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MacroIII_Chapters11-15

MacroIII_Chapters11-15 - Macroeconomics Dr.Safarzadeh...

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Macroeconomics Dr. Safarzadeh Chapters 11 - 15
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CHAPTER 11 Aggregate Supply and Aggregate Demand Aggregate Demand (AD)/ Aggregate Supply (AS) Model AS: Quantity supplied of GDP depends on existing labor (L), capital (K), and state of the technology (T), GDP = f(L, K, T). In the short-run, capital and state of technology are fixed. Therefore, GDP depends on the labor market equilibrium and the number of labor available for work, GDP = f(L). Potential GDP: The full-employment GDP is called Potential GDP . Over the business cycle, the real GDP fluctuates around the potential GDP Long-Run Aggregate Supply (LAS): In macroeconomics, the long- run is the period of time that prices and wages are flexible and the GDP is at potential GDP. LAS is the relationship between GDP and the price level when GDP is at potential GDP.
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CHAPTER 11 Aggregate Supply and Aggregate Demand LAS and Potential GDP: Along the LAS, the relationship between prices stays the same. A 10% increase in price level increases price of goods and economic resources including wages by 10%.
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CHAPTER 11 Aggregate Supply and Aggregate Demand Short-Run Aggregate Supply (SAS): Sort-run in macroeconomics is the period of time that AS can be below or above the potential output. SAS is the relationship between the quantity of the real GDP and the price level.
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CHAPTER 11 Aggregate Supply and Aggregate Demand Movement Along LAS and SAS: If price of goods, services, and economic resources change at the same proportional as the price level, then the relative prices stay the same. This is movement along the LAS to a higher price level. If price level rises but money wage stays the same, the real wage is decreasing. This will result in more labor being hired and more production will take place. This will be a movement along the SAS.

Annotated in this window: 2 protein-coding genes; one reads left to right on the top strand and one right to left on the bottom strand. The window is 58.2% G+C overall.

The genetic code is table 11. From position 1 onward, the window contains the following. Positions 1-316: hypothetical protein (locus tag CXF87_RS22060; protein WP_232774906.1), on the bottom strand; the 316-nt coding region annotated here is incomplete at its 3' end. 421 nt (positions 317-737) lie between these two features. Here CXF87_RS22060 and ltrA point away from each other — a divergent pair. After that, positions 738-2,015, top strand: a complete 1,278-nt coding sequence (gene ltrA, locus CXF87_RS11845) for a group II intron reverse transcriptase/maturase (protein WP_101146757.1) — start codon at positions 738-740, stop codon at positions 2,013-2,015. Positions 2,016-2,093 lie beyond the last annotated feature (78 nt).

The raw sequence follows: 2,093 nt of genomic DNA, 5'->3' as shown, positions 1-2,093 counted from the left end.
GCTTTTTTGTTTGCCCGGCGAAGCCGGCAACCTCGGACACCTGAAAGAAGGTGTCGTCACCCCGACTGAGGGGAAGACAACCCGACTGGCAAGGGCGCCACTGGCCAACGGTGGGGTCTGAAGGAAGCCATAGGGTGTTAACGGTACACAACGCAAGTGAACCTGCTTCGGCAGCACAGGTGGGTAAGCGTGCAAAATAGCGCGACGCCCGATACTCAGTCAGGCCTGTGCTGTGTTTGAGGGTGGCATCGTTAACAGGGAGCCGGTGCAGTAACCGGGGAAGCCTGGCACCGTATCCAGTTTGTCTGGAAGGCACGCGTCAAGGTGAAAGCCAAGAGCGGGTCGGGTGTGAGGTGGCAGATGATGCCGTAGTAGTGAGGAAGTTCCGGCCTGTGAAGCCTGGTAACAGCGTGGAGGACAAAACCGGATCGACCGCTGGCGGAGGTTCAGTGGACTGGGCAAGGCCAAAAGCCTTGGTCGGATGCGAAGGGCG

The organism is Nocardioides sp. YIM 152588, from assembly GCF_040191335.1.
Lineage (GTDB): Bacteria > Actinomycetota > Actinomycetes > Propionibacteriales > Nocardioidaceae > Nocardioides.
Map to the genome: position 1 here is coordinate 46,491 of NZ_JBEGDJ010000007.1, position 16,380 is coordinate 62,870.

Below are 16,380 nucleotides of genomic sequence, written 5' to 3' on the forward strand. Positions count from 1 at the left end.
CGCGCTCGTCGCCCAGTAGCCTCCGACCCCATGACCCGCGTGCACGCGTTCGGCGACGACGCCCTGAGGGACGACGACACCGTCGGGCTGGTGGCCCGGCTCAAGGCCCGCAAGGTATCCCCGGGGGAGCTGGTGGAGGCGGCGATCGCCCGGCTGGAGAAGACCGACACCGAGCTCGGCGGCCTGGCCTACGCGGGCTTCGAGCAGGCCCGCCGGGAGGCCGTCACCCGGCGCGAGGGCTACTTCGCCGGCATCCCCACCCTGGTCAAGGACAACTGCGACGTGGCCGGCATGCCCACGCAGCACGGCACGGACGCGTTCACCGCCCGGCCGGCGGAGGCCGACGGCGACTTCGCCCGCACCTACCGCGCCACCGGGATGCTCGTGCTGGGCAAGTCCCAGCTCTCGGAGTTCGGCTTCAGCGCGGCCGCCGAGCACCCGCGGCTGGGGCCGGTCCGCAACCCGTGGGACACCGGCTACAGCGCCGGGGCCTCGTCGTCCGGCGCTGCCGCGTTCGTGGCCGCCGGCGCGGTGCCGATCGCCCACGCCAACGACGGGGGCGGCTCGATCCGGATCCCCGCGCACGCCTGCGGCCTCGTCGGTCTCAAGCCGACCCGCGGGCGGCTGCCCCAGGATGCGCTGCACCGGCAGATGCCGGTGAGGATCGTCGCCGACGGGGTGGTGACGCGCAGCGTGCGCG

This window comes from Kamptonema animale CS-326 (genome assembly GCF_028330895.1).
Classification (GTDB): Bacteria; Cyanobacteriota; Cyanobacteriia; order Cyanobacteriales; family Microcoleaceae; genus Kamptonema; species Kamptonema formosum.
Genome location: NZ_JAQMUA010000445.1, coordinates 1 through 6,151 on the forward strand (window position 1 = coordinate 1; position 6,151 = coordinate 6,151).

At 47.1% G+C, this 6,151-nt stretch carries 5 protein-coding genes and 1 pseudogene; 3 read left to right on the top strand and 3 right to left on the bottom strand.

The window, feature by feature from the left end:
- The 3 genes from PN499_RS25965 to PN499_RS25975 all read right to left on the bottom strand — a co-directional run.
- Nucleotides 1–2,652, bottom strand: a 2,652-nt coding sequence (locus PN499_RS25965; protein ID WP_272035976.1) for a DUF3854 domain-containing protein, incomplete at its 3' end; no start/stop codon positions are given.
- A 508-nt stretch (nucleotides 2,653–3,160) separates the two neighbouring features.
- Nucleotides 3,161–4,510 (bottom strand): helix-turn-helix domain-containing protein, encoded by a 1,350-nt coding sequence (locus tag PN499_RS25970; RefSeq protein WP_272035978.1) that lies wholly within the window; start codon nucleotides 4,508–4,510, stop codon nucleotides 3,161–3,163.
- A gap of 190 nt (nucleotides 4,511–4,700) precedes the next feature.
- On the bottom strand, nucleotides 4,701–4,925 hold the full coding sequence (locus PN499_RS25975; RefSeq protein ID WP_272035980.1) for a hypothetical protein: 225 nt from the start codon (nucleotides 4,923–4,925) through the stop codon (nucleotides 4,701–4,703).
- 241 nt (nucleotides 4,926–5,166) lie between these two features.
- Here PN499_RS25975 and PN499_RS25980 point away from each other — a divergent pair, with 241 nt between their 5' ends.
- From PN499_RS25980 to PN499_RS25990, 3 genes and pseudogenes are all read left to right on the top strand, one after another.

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CHAPTER 11 Aggregate Supply and Aggregate Demand AS Shifters: Changes in full-employment quantity of labor, changes in capital, and advances in technology. Theses changes shifts both SAS and LAS. Physical Capital, Human Capital: Increase in human capital through investment in education and training of labor increases production by shifting both SAS and LAS to the right.
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CHAPTER 11 Aggregate Supply and Aggregate Demand Supply Shocks: One important SAS shifter is supply shocks. Oil price increase, major draught or bad weather resulting in major reduction in supply of agricultural products are examples of supply shocks. These shocks shifts SAS to the left. Aggregate Demand (AD): The real GDP is measured as GDP = C + I + G + + X – M. Components of the GDP are the demands by households, firms, government, and international for goods and services. Therefore, this equation also represents the aggregate demand. Movements Along the AD: Movements along AD are due to changes in price level. Increase in price level decreases real money (the purchasing power of money) and the quantity demanded of GDP decreases.
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CHAPTER 11 Aggregate Supply and Aggregate Demand AD Shifters: Fiscal policy, Monetary Policy, Wealth Effect, Expectations, The world Economy.
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